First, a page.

The Great Recession took a definite economic toll on Americans, but it also took a toll on their health.
A UCLA-led study, published ahead of print March 12, 2018, in Proceedings of the National Academy of Sciences, suggests that the Great Recession, which began in December 2007 and ended in June 2009, increased patients’ cardiovascular risk factors, including increased blood pressure and glucose levels.
“We need to pay attention to such health risks in addition to our usual concerns about providing financial support for those impacted by economic downturns,” says lead study author Teresa Seeman, PhD, professor of medicine and epidemiology, and co-principal investigator, Diversity Program Consortium Coordination & Evaluation Center, Department of Medicine, David Geffen School of Medicine at UCLA. “The findings point to the significant and negative health impacts of such economic recessions.”
Seeman and colleagues studied data from the Multi-Ethnic Study of Atherosclerosis (MESA) from 2000 to 2012. They looked at changes in blood pressure and glucose data from 2000 through 2008 (before the Recession) and compared those changes to changes from 2008 to 2012 (from before to after the Recession) for the 4,600 participants, aged 45 to 84 years when the study was initiated in 2000. Using the information from before the Recession (2000 to 2008), the researchers were able to calculate changes in blood pressure and glucose that would have been expected to occur naturally with age if the Recession had not occurred, and compared that information to the changes that were actually observed at the end of the Recession, according to the authors.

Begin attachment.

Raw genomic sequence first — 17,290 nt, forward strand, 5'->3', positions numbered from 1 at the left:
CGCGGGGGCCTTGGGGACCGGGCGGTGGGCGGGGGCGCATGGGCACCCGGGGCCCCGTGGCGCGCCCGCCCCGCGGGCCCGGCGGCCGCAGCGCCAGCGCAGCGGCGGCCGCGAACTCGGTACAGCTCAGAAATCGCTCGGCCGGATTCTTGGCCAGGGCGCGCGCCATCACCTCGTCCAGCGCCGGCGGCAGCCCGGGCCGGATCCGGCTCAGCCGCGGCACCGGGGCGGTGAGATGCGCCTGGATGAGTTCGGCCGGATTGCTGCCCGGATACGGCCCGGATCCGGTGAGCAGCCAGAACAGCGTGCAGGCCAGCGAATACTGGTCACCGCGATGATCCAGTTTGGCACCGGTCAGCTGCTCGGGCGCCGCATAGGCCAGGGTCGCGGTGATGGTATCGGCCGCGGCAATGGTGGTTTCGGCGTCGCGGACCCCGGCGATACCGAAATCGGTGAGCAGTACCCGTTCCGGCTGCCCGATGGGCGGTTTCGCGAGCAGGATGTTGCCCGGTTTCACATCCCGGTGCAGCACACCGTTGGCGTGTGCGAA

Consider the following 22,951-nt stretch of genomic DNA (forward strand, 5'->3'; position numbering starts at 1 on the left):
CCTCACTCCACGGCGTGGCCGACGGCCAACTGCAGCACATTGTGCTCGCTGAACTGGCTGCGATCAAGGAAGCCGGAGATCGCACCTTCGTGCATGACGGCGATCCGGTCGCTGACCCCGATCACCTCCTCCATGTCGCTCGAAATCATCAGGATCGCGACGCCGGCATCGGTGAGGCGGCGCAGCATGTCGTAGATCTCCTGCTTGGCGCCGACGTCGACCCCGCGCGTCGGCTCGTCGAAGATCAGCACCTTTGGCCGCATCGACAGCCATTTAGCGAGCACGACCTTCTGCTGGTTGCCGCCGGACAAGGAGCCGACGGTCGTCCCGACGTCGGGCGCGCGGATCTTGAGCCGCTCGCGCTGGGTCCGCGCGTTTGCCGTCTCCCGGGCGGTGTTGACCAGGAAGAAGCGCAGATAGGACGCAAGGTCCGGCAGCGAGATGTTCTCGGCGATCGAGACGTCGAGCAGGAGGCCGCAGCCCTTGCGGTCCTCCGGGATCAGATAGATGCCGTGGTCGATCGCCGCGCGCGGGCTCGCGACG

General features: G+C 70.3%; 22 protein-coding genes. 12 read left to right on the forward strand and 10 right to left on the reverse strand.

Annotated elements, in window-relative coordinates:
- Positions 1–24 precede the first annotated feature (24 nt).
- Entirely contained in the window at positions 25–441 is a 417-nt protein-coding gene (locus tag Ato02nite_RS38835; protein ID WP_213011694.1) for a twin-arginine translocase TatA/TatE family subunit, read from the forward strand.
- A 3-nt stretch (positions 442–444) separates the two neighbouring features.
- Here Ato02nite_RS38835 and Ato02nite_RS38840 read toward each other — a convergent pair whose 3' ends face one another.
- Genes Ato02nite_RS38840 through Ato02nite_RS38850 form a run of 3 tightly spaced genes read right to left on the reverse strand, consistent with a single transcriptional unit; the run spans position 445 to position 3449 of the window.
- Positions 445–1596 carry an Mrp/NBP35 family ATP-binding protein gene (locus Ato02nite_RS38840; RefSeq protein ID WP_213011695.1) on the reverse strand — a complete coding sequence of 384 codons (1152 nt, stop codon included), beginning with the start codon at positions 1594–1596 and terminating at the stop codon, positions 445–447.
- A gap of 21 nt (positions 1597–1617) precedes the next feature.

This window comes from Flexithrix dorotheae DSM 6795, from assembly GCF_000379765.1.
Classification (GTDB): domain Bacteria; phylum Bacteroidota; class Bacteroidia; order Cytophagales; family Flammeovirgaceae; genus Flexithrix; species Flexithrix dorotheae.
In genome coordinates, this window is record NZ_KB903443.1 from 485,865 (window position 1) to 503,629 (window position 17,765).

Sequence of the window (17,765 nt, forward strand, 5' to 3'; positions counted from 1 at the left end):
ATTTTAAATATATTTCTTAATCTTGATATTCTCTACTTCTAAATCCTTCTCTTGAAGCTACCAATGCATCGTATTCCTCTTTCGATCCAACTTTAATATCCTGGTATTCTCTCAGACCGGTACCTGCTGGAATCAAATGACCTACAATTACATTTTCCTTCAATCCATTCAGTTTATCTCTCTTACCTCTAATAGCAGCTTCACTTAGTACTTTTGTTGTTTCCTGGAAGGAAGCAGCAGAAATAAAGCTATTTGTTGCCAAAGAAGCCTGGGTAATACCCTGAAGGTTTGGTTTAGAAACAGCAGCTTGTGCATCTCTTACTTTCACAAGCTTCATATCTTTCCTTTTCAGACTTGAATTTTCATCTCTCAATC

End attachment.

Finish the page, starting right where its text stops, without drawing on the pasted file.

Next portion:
“Importantly, the data allowed us to control out the usual age increases and to estimate the changes that are independent of the usual increases we see with time/age,” Seeman says.
“The findings also indicated that specific subgroups in the population showed the largest increases—these were groups most seriously impacted by the Recession—they were younger adults, still in the labor force and at risk to lose a job, and older, richer homeowners—those likely invested in the stock market and who also saw their homes lose significant value,” she says.
“Be concerned about health risks that may change/increase as a function of economic recessions—and especially for groups that may be most significantly impacted by the economic conditions at that time,” Seeman says.